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Recent changes in policies allowing practitioners of Ayurveda, Yoga, Naturopathy, Unani, Siddha and Homoeopathy (AYUSH) to integrate into the mainstream of healthcare and also allowing practitioners of Ayurveda and Homoeopathy to perform medical termination of pregnancy (MTP) under the proposed amendment to the MTP bill have brought crosssystem practice into the limelight. We evaluate cross-system practice from its legal and ethical perspectives. Across judgments, the judiciary has held that cross-system practice is a form of medical negligence; however, it is permitted only in those states where the concerned governments have authorized it by a general or special order. Further, though a state government may authorize an alternative medicine doctor to prescribe allopathic medicines (or vice versa), it does not condone the prescription of wrong medicines or wrong diagnosis. Courts have also stated that prescribing allopathic medicines and misrepresenting these as traditional medicines is an unfair trade practice and not explaining the side-effects of a prescribed allopathic medicine amounts to medical negligence. Finally, the Supreme Court has cautioned that employing traditional medical practitioners who do not possess the required skill and competence to give allopathic treatment in hospitals and to let an emergency patient be treated by them is gross negligence. In the event of an unwanted outcome, the responsibility is completely on the hospital authorities. Therefore, there is an urgent need to abolish cross-system practice, invest in healthcare, and bring radical changes in health legislations to make right to healthcare a reality.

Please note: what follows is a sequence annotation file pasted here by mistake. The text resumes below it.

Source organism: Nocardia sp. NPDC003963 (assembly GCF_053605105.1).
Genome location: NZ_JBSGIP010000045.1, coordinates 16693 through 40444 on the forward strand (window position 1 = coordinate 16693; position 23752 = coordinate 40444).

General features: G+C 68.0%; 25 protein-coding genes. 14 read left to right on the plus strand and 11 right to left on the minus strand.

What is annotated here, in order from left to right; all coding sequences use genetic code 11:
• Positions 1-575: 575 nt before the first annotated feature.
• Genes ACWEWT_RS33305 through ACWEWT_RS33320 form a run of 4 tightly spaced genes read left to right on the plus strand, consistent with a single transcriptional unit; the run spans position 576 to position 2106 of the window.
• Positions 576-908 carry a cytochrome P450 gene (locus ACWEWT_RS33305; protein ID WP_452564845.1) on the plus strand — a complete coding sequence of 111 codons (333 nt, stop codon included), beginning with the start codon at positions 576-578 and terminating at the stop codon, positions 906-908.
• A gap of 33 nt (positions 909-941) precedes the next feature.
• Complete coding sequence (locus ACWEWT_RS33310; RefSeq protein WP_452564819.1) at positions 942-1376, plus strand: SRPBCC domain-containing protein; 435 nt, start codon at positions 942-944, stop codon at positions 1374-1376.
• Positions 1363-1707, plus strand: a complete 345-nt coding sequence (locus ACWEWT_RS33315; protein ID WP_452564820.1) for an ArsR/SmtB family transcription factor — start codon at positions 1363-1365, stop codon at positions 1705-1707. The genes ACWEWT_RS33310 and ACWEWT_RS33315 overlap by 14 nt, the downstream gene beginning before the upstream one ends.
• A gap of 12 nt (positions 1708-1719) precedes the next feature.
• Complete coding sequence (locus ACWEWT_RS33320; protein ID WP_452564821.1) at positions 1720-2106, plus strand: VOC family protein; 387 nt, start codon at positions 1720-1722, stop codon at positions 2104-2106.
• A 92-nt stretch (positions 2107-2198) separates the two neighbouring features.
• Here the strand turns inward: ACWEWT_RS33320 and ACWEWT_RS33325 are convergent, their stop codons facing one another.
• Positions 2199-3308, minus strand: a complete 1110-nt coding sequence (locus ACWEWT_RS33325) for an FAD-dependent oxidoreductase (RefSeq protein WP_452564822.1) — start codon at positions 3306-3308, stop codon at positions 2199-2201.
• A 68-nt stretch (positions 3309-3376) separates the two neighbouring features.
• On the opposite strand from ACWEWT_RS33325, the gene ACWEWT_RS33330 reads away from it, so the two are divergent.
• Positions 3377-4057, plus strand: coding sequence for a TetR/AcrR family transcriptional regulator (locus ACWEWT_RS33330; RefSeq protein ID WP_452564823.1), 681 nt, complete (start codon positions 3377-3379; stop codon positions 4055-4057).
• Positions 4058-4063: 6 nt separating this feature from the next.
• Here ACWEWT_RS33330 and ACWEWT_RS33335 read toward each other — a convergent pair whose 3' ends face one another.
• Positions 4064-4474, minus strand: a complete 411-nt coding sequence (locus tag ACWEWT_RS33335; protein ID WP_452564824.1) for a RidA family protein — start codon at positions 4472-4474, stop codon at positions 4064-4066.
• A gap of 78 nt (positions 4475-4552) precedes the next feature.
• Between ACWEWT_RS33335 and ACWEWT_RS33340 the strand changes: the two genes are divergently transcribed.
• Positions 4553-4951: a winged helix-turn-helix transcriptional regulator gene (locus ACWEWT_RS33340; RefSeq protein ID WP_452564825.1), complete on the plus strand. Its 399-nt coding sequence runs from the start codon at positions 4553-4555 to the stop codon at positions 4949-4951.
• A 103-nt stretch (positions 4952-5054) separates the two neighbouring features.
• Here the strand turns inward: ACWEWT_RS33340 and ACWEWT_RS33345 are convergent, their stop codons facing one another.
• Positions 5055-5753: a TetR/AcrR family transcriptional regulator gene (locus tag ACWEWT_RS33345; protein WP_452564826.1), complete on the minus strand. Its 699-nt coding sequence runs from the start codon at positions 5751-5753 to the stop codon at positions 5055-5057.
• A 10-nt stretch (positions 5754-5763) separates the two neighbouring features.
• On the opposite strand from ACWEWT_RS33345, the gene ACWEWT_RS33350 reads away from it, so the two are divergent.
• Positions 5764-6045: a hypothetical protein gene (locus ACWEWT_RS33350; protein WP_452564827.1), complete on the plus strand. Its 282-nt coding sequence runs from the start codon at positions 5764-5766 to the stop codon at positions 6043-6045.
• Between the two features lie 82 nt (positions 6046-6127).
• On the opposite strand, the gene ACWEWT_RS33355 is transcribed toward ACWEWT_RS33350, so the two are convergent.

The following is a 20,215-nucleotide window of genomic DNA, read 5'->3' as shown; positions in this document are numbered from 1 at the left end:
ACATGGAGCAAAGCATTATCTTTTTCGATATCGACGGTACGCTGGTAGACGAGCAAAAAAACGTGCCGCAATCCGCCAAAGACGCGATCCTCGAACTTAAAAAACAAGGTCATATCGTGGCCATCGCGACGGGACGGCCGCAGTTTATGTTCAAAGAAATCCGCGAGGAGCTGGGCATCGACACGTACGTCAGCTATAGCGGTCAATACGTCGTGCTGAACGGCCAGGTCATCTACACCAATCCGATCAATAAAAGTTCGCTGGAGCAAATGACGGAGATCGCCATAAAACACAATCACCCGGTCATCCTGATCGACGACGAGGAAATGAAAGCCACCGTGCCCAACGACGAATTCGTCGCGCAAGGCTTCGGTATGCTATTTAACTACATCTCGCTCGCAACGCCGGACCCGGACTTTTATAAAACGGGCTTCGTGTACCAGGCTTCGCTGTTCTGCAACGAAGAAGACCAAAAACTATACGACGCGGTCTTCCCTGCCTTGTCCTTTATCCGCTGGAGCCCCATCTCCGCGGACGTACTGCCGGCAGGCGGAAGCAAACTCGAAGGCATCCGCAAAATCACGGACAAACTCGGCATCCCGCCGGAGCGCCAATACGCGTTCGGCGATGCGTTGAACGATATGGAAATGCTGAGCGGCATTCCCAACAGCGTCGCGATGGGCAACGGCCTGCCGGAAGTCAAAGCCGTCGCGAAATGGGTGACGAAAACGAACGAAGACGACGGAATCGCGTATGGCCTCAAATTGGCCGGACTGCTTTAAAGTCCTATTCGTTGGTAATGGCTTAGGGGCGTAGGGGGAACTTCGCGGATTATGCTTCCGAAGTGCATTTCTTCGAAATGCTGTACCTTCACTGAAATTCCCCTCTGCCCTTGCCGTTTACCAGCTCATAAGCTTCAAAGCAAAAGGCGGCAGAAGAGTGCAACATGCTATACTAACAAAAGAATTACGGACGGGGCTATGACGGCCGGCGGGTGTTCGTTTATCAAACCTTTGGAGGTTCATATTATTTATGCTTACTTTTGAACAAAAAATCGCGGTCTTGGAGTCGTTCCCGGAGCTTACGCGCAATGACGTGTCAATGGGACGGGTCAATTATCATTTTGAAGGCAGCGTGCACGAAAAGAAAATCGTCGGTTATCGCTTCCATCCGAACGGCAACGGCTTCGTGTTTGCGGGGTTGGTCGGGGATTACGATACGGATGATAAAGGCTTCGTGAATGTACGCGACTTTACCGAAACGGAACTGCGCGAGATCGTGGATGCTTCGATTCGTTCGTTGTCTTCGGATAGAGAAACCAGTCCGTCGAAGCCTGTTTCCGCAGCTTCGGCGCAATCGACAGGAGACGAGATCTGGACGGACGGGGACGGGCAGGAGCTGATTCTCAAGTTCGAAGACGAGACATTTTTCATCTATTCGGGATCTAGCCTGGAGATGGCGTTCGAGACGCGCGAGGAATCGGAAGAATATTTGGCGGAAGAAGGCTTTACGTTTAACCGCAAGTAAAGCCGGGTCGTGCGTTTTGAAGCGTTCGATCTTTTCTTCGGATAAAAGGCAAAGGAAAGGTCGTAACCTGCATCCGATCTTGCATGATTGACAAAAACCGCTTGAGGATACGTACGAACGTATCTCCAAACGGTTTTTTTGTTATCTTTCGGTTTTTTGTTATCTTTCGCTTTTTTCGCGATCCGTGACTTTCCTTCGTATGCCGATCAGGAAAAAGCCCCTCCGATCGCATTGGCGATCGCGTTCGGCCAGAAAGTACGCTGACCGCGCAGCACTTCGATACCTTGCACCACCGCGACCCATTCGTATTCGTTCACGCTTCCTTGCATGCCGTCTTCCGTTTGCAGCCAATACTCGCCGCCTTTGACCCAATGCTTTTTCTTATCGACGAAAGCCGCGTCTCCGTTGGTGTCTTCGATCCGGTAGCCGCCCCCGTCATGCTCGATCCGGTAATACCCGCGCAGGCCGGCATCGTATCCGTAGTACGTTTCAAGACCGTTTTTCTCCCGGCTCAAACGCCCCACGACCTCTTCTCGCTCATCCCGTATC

In recent years, the term integrative medicine has gained acceptance in medical academia. The Consortium of Academic Health Centers for Integrative Medicine defines this term as "the practice of medicine that reaffirms the importance of the relationship between practitioner and patient, focuses on the whole person, is informed by evidence, and makes use of all appropriate therapeutic approaches, healthcare professionals, and disciplines to achieve optimal health and healing."1 Integrative oncology has been specifically described as both a science and a philosophy that focuses on the complex health of people with cancer and proposes an array of approaches to accompany the conventional therapies of surgery, chemotherapy, molecular therapeutics, and radiotherapy to facilitate health.2 The SIO and its Medline-indexed journal ( Journal of the Society of Integrative Oncology ), founded by leading oncologists and oncology professionals from major cancer centers and organizations, promote quality research and appropriate application of useful, adjunctive complementary modalities (〈http://www.IntegrativeOnc. org〉). The SIO assembled a panel of experts in oncology and integrative medicine to evaluate the current level of evidence regarding complementary therapies in the care of cancer patients. To help health care professionals make evidence-based treatment decisions in integrative oncology, the panel made specific recommendations based on the strength of the evidence and the risks/ benefits ratio. These practice guidelines, developed by the authors and endorsed by the Executive Committee of the SIO, address principles for clinical encounters, followed by individual classes of treatment modalities. There is an essential difference between "complementary" and " alternative" therapies. "Alternative" therapies are typically promoted as a substitute for mainstream care. By definition, alternative therapies have not been scientifically proven, often have no scientific foundation, and have sometimes even been disproved. However, complementary medicine makes use of unconventional treatment modalities and approaches that are nonsurgical and nonpharmaceutical but that have known efficacy. When combined with mainstream care, these modalities can enhance effectiveness and reduce adverse symptoms. The use of complementary and alternative therapies by cancer patients is common, and given that complementary therapies can be helpful in symptom control, but the substitution of therapies with no evidence of safety and/or efficacy can delay or impede treatment, we strongly recommend that medical professionals routinely inquire as to the use of such therapies during the initial evaluation of cancer patients. The extensive use of complementary and alternative therapies can also challenge and frustrate both health care professionals and patients, leading to a gap in communication that negatively affects the patient-provider relationship. This communication gap may also arise from the patient's perception that health care professionals are indifferent to or object to the use of unconventional therapies, a perception that can lead to a loss of trust within the therapeutic bond. Health care professionals, who remain open to inquiries and aware of subtle, nonverbal messages from patients, can create an environment where patients feel free to openly discuss all choices in their care. Evidence suggests that patients supported in this manner are less likely to pursue potentially dangerous alternative therapies and are more likely to adhere to conventional, evidence-based treatment programs. We strongly recommend that qualified professionals provide guidance in an open, evidence-based, and patient-centric manner with those who use or are interested in pursuing complementary or alternative medicine so that they can approach these therapies appropriately. Patients should be informed of the conventional treatment approach, the nature of specific alternative therapies, the realistic expectations, and the potential risks and benefits. © 2009 BC Decker Inc.